Ensuring the right network is presented to the right device (i.e. VLAN, access, etc.). This may involve LLDP-MED, or dynamic VLAN assignment or manual reconfiguration.

Physically repatch network equipment ports to desired wall ports and cabling from wall port to client devices.
Update UIS systems to handle attached client devices / port changes.  The exact process here will vary according to the type of network and how reconfiguration is managed: newer network installations may feature some form of delegated management interface which permit Local IT Support to make changes such as:

  • Configure the system to indentify new devices of an existing type.
  • Speciafy a fixed configuration for a physical port.

These services are currently in development and are likely to improve over time.

Manage DNS, DHCP and other required registrations for network equipment. Manage DNS, DHCP and other required registrations for client devices.
Maintenance and Monitoring

Plan software updates and reconfiguration to support ongoing maintenance of the network (e.g. rate limiting, security, device protection, etc.).

Agree suitable downtime/maintenance windows with local IT/customer to apply upgrades and other service affecting network changes 

Communication of downtime or other vulnerable periods to local users.
Monitoring to determine operational problems with the equipment. Provide and maintain supporting power supplies and other environmental conditions (cooling, airflow, etc.) appropriate for the equipment.

Swapping / upgrading or augmenting equipment in the event of faults / other operational difficulty or upgrade replacement, where this requires UIS involvement.

This may just involve bring the replacement equipment online, once it is installed.

Provide access arrangements compatible with the SLA (times, procedures, responsibility).

In some situations, it may be possible for Local IT Support to physically install equipment without requiring UIS involvement.

Hold central equipment spares. Where appropriate (due to geographical location of the installation and adjacent installations), a stock of equipment spares may be stationed at the site to permit quicker replacement.  In this case, Local IT Support may be required to arrange a suitable location for their own access but also for other parties such as the UIS and other sites, as required.
Backing up the configuration of the devices.  
Keep the wiring closet and network equipment in a clean, generally tidy and organised state following works. Keep the wiring closet and network equipment in a clean, generally tidy, secure and organised state with labelled/colour-coded cables (for example, if a piece of equipment fails, it needs to be obvious to the UIS engineer what needs to reattach where and allow access to the equipment to swap it).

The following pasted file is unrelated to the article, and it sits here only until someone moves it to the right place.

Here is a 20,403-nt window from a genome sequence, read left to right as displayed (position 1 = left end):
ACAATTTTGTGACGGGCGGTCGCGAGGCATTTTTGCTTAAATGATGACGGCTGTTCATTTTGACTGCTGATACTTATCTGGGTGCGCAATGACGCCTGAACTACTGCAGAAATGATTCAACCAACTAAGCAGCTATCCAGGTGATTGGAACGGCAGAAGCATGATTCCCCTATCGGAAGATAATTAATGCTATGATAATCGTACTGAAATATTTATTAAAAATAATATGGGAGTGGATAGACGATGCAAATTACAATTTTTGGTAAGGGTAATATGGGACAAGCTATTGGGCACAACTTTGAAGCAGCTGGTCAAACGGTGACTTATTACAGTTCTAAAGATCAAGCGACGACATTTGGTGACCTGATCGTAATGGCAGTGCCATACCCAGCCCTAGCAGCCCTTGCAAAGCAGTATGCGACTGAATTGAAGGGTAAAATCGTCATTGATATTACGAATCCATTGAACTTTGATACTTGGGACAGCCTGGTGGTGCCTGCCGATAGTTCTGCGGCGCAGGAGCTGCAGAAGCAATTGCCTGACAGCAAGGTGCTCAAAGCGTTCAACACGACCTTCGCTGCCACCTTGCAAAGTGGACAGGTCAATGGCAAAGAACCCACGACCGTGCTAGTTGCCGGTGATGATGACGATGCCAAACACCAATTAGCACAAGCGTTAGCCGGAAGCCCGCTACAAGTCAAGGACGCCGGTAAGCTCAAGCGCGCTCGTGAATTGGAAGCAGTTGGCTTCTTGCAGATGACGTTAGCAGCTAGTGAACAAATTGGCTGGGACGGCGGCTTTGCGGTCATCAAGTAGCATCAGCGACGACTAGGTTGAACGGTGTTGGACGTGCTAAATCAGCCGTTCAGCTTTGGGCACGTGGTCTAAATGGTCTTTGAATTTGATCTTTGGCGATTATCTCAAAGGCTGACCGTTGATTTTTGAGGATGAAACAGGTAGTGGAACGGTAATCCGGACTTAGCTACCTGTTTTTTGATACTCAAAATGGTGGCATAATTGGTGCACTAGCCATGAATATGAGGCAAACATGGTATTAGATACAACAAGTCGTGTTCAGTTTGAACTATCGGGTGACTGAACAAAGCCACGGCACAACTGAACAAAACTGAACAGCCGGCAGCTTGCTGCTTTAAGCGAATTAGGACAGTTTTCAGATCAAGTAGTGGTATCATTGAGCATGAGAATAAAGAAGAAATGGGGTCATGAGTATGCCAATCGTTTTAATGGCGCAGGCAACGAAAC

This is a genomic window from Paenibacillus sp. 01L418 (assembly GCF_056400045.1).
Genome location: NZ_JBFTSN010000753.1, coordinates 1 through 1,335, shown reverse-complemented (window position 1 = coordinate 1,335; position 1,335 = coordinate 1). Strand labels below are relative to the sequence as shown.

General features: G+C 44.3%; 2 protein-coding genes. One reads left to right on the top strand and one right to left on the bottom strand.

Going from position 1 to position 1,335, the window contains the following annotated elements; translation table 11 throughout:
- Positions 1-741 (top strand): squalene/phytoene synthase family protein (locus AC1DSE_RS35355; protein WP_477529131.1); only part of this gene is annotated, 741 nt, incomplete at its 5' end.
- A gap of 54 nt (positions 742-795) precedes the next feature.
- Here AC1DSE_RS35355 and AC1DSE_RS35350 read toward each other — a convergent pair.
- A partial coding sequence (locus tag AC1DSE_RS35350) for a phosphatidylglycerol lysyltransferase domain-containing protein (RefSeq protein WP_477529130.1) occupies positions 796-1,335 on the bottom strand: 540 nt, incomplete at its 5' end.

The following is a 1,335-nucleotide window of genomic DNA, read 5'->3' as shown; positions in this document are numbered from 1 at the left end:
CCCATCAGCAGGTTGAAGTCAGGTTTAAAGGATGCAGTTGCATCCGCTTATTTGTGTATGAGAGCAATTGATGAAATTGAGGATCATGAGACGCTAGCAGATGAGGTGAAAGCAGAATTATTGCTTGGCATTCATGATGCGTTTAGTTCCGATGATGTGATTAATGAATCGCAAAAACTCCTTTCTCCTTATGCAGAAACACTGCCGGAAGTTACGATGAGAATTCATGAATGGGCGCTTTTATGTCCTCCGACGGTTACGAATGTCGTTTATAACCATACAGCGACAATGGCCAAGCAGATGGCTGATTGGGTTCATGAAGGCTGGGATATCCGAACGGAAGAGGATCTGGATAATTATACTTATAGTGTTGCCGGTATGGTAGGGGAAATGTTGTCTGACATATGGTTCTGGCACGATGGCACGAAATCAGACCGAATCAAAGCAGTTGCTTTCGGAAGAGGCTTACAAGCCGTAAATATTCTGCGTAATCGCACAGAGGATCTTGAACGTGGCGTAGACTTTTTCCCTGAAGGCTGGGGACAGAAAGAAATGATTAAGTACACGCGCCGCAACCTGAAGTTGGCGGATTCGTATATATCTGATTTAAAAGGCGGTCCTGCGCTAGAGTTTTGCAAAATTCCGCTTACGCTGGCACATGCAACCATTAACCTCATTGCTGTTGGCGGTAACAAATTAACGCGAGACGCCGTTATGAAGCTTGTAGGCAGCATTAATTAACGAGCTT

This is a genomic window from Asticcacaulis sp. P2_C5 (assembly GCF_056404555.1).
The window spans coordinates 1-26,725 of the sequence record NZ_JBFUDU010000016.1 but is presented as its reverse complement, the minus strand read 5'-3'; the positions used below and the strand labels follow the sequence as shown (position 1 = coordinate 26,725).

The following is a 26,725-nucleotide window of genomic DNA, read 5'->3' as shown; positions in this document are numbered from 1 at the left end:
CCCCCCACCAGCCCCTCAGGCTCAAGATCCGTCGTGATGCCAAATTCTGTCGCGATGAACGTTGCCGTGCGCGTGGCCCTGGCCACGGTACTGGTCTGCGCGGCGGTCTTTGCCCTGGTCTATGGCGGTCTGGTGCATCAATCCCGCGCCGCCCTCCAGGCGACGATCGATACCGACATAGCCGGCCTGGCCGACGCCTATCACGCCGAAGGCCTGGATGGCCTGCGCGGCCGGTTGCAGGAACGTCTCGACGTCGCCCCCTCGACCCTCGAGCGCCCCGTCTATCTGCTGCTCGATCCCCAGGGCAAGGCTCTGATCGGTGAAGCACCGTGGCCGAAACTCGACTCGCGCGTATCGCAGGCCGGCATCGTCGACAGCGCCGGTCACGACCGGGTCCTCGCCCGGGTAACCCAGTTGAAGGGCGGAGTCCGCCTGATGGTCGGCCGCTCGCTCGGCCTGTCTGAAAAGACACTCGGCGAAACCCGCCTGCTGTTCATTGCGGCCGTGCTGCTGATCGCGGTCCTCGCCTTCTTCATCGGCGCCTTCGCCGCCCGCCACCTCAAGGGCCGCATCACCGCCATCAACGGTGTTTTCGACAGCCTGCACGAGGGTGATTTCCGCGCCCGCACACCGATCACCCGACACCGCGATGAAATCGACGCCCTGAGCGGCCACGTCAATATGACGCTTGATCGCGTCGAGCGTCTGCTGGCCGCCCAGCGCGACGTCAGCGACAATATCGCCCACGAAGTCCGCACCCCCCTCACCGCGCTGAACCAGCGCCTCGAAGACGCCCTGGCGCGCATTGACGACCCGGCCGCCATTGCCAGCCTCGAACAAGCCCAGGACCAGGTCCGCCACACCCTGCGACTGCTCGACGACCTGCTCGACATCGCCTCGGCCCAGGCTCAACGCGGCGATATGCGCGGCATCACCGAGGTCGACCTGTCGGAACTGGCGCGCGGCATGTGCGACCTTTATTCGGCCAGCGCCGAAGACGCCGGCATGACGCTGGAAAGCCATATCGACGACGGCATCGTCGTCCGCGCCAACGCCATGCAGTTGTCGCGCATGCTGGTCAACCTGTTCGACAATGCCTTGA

Liaise with the local estates services in the event the equipment needs to be moved or protected, during works. Notify the UIS of any upcoming building works or similar which might affect the equipment, service or its location.
Diagnosis of faults with the equipment itself, subject to Local IT Support ascertaining that the problem is likely to be with the equipment and not with local cabling, attached devices, patching, power, etc.

Before escalating issues to the UIS, investigate them to a point where it is reasonable to accept that the network equipment is the most likely cause.  This is likely to involve:

  • The attached device is connected and functioning correctly.
  • The attached device is being used correctly.
  • The network equipment is powered up and (visually) appears to be operational.
  • Patch cords at both the device end and network equipment ends are working and correctly connected.
  • Fixed cabling is complete and fault-free.
  • The network settings on the attached device are correctly configured (IP addresses, DHCP, etc.).
  • If there is a management interface provided to the Local IT Support, that is used to confirm there are no obvious problems which can be rectified directly locally (e.g. device is misidentified, port has switched to an error state, DHCP is failing, etc.).

Many of these steps can easily be confirmed by trying alternative device, patch cords an fixed cabling.  Ports on network devices can be tested by connecting a similar device to the same port directly, if this is possible (e.g. plugging a known good phone directly into the front of the switch).

The amount of investigative work will vary depending on the location of the fault, history of similar problems and the scale of affected users — for example, if a large number of users report a fault at a remote site and obvious things like the power are otherwise on, it is probably appropriate to assume a network fault.

Last updated: 10 November 2023